Once congestion has occurred, it will continue to exist until some kind of external manipulation is performed, such as reducing the number of vehicles on the course. Also, and interestingly, the location of the congestion shifts little by little. This phenomenon occurs in real life. For example, after an accident or something of that kind has caused congestion, a little while after the site of the accident becomes passable, the congestion moves to a location a considerable distance behind the accident site. It has been confirmed that the kind of congestion that occurs within the natural traffic congestion occurrence model also occurs in experiments using real vehicles. The video below shows an experiment conducted by Professor Nishinari of the University of Tokyo.
How can we control the occurrence of natural traffic congestion?
Natural traffic congestion occurs more easily when vehicle densities are high and distances between vehicles are short. Using the natural traffic congestion occurrence model, we measured the relationship between vehicle density and traffic flow rates, the results of which are shown in the graph below. The horizontal axis shows the number of vehicles on the test course (vehicle density), and the vertical axis shows the number of vehicles passing the measurement point every 10 minutes (traffic flow rate).
When vehicle densities are low, the flow rate tends to increase monotonically in accordance with the increase in the number of vehicles, but when a certain level of density is reached, cases in which the flow rate falls dramatically begin to appear. These are the kind of cases in which congestion occurs. In addition, for densities between approximately 0.12 and 0.15, states with extremely high flow rates and low flow rates occur even at the same level of density, and we find that there is considerable variation in the results.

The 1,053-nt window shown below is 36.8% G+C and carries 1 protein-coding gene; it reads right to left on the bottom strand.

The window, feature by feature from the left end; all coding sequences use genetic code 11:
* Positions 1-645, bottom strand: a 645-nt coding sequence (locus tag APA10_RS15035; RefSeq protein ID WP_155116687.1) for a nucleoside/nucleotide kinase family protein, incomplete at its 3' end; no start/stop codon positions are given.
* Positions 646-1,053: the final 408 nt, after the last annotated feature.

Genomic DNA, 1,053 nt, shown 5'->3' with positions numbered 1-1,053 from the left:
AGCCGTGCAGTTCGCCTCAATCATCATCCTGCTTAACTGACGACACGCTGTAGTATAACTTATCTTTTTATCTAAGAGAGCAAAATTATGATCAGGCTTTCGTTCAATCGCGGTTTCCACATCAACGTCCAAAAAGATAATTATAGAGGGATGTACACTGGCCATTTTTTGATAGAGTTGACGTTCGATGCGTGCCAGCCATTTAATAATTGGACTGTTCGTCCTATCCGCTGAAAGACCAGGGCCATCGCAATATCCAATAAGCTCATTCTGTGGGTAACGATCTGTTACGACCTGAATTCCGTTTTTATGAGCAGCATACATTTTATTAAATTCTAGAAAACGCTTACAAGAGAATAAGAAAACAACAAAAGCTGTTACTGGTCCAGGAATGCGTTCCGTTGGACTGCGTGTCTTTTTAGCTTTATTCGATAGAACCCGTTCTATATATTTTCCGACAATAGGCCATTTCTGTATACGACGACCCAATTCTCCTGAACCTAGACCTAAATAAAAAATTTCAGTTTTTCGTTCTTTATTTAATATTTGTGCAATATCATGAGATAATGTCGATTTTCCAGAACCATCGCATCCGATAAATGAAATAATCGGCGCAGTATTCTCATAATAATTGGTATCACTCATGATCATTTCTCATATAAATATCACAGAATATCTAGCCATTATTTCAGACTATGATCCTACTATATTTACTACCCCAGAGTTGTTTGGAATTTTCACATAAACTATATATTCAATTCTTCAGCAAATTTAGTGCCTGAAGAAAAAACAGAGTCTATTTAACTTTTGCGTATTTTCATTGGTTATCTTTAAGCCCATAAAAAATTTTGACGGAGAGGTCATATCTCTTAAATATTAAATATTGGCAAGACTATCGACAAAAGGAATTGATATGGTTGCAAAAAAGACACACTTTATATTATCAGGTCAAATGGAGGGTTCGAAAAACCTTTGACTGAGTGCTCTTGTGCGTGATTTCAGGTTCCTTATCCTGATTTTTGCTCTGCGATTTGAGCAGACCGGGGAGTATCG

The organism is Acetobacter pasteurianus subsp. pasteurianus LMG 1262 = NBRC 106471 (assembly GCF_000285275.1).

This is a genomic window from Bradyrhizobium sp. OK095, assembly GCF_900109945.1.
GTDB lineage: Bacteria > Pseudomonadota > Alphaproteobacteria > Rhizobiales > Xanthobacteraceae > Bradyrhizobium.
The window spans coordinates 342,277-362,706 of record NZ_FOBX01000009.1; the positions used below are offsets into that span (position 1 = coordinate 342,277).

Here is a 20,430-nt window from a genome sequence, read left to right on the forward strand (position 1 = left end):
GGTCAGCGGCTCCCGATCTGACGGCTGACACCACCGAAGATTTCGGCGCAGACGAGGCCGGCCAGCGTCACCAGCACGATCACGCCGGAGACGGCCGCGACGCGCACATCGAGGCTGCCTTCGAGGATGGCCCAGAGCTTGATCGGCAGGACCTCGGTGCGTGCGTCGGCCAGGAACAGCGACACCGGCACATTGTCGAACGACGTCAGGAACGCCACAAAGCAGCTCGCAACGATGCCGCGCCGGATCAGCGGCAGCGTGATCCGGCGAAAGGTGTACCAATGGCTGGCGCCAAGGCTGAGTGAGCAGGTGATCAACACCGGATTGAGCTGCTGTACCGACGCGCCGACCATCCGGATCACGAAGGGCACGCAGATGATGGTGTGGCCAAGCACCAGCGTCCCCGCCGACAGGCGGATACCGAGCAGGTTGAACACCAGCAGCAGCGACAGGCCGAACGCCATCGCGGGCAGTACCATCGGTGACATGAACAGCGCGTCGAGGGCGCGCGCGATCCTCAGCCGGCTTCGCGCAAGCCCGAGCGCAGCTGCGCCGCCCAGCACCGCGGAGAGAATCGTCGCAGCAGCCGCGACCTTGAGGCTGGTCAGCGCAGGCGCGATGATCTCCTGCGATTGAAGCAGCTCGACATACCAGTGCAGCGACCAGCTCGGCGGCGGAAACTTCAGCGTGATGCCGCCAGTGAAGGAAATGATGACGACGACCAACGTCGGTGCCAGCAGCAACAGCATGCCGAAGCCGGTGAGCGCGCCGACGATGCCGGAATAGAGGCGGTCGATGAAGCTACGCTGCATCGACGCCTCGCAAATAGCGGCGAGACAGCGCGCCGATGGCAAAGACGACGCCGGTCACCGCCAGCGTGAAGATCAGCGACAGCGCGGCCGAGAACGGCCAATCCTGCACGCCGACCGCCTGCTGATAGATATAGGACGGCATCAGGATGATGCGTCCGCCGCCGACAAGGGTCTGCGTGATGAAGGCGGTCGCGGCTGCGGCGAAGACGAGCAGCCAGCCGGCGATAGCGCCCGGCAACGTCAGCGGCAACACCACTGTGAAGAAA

At such times, the high flow rate state is extremely unstable, and collapses into a low flow rate immediately on the occurrence of an event such as brakes being pressed. Such unstable circumstances are known as “metastable states.”
In order to control the occurrence of natural traffic congestion, it is necessary to avoid situations in which the distance between vehicles shortens and lengthens due to fluctuations in human behavior when vehicle densities are high. Human beings each have their own will, and when they are in a hurry, they are quick to reduce this distance, which is behavior that cannot be controlled coercively.
Let's try setting the fluctuation in the speed within the natural traffic congestion occurrence model to 0km/h and see what happens when we execute it. When we do this, from the time the simulation begins, there is no change in the intra-vehicle distance, and congestion never occurs. If completely centralized controllability of vehicles becomes common in a future society, it may be that congestion will occur only rarely, even in situations where traffic densities are high, and that high traffic flow rates can be maintained.
University of Tokyo Professor Nishinari conducted a social experiment near the Kobotoke Tunnel on the Chuo Expressway, which is a well-known blackspot for traffic congestion. In this experiment, eight vehicles were sent through the Kobotoke Tunnel, all maintaining the same distance between each other, at times of congestion. The result was that by the time the eight vehicles had completed their passage through the tunnel, the average speed had recovered to 80 km/h.
In this way it is possible to mitigate the effects of congestion by adroitly inducing certain behaviors in people. If you have some ideas of your own, why not try them out to see if they work well in a simulation?